How did you find out about Joanie 4 Jackie and how old were you at the time?
I went to Bard! Professor Jackie Goss asked me to help her with this project Joanie for Jackie my sophomore year 2003 (so I was 20 I think). We gathered submissions, complied chainletter tapes and held screening. I was part of the Bard J4J club till I graduated in 2006.

What interested you about the project?
I loved it. It was magic that was completely real but still very much seemed like magic to me.

At the time you participated in Joanie 4 Jackie did you consider yourself a filmmaker? What was your relationship to making movies?
I was a film major at Bard. I made a lot of films. J4J made me feel like a I was part of something. It gave me confidence in what I was doing. I need to make things. Right now its objects not films. I think film will be something I come back to. I can still feel it in me.

Do you have any specific anecdotes or memories associated with the project?
I loved receiving the new videos. Opening the hand made/drawn/designed/collaged packages was its own tiny video Christmas. Women of all ages would send their video/films by mail to us. Jackie would collect them till we had 7 or 8. Then we would all gather in the film department and watch the new submissions. They were from everywhere and all very unique and special. I can remember brain storming ideas for the number cues/intervals between videos. The jewelry box with the spinning ballerina! Not my idea but I helped film and edit and my hand might be opening the box a few times. Then we would send out 10 VHS tapes to everyone who was on the chainletter. We would screen the new and old chainletters at Bard. I made silk screen T-shirts, bandanas and bags with J4J logos I came up with. My favorite one was a little Shirley Temple looking girl leaning back on a huge VHS bigger than her. I got mixed up and if you looked closely it read Joanie for Fackie not Joanie for Jackie. The cursive J flipped to an F at some point in my process but no one noticed. Shhhh. We would sell them at J4J screenings at Anthology in NYC. The money went to new chainletters and I think a desk for our office at Bard. I can remember building the desk. J4J was a big part of Bard for me. I loved being part of it.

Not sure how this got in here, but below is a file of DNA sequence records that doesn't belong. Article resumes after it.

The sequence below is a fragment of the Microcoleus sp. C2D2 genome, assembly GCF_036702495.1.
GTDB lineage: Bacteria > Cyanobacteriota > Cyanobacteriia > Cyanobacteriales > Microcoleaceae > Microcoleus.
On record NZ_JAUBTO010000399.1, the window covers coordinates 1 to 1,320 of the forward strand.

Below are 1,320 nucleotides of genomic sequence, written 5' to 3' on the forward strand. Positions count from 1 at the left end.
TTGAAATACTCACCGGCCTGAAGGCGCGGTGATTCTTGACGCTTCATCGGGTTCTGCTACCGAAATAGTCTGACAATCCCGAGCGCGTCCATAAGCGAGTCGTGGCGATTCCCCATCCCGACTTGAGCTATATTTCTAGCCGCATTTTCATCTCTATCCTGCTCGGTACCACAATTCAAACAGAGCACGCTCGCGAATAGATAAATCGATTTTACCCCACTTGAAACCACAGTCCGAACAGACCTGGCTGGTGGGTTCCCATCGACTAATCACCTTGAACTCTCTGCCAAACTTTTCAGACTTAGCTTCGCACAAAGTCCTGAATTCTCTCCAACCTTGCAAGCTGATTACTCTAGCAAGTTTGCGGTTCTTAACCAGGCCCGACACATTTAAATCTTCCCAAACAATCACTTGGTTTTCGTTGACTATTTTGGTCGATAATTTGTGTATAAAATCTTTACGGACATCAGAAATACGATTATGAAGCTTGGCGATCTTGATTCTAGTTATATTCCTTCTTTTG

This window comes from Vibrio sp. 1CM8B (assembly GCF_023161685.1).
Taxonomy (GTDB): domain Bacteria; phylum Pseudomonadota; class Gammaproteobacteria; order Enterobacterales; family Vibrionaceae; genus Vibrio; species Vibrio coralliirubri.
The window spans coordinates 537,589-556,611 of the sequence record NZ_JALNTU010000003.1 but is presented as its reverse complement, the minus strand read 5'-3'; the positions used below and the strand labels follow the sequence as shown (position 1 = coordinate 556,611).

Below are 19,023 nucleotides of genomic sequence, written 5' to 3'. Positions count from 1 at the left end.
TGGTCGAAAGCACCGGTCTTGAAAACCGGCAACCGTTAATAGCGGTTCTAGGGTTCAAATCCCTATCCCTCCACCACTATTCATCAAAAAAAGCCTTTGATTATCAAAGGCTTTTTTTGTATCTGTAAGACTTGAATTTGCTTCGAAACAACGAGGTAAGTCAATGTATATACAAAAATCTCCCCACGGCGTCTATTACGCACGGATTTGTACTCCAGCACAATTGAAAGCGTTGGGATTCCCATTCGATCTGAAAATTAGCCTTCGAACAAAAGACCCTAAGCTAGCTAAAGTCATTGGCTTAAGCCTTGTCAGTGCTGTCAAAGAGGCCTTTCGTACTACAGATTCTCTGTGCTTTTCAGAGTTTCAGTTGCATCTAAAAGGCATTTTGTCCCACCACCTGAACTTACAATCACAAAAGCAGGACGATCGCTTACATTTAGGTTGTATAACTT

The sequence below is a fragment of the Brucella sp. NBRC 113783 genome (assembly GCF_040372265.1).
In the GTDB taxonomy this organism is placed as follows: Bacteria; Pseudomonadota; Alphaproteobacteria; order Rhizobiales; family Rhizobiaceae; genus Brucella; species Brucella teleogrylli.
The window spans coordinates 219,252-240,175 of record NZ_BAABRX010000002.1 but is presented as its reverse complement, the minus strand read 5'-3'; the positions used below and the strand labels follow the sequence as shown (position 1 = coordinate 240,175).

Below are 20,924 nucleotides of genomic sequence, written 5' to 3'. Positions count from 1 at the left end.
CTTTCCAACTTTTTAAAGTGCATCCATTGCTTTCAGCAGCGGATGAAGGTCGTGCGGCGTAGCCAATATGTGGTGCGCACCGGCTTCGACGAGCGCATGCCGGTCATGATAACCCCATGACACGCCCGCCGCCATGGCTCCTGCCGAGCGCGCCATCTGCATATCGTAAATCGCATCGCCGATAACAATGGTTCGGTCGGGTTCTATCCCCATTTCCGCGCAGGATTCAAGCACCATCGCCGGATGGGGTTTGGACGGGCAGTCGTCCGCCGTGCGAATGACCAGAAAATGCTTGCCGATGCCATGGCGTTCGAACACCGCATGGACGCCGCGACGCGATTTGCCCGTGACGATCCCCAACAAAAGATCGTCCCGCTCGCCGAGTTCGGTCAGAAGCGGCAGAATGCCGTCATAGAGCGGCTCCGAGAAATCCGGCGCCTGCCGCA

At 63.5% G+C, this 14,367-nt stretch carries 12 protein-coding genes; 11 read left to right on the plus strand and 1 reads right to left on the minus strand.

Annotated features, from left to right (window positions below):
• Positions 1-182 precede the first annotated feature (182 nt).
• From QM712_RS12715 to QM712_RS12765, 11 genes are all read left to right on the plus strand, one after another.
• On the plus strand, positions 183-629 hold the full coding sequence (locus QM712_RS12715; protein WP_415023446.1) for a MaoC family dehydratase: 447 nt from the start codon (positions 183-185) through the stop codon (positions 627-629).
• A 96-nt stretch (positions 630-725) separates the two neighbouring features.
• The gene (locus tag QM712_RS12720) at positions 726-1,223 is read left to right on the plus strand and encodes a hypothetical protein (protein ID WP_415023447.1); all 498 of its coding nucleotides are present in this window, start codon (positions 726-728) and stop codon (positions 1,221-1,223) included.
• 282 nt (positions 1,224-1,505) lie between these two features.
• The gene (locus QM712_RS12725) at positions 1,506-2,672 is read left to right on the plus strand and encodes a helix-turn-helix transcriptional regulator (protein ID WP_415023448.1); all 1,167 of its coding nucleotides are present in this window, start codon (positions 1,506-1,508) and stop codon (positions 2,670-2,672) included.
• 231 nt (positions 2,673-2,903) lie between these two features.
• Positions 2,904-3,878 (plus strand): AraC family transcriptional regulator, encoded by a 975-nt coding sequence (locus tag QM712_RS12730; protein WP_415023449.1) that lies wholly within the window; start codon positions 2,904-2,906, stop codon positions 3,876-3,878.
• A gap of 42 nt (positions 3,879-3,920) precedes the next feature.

What did you think/feel about the Joanie 4 Jackie at the time? And now, in retrospect?
Professor Jackie Goss got me involved in J4J at Bard. She is an amazing person, teacher and advisor. Thanks to J4J I would be in her office a lot.

If you attended a screening, can you tell us where and when it was and anything else you remember about it?
I would drive to NYC from Bard with other J4J members to hold screenings at Anthology Film Archive. We would do a little explanation of the project and let it roll. After the screening we would sell some J4J stuff we made. We met very interesting people who all loved J4J.

What institutions, groups, people, publications and movements were inspiring you at the time of your participation in J4J?
I think I watched close to every video on every chainletter we had at Bard. I would take them home two at a time. I had a TV with a VHS at the foot of my bed in a cluttered room. I was also watching a lot film in my classes. A LOT of avant grade film from the 60s and 70s.

What do you do now – professionally and otherwise? Are you still involved in filmmaking?
I am a designer: charlottegreville.com

Anything you would like to see on the J4J site?
It looks great. Thank you for working so hard on this project. J4J is dearly loved.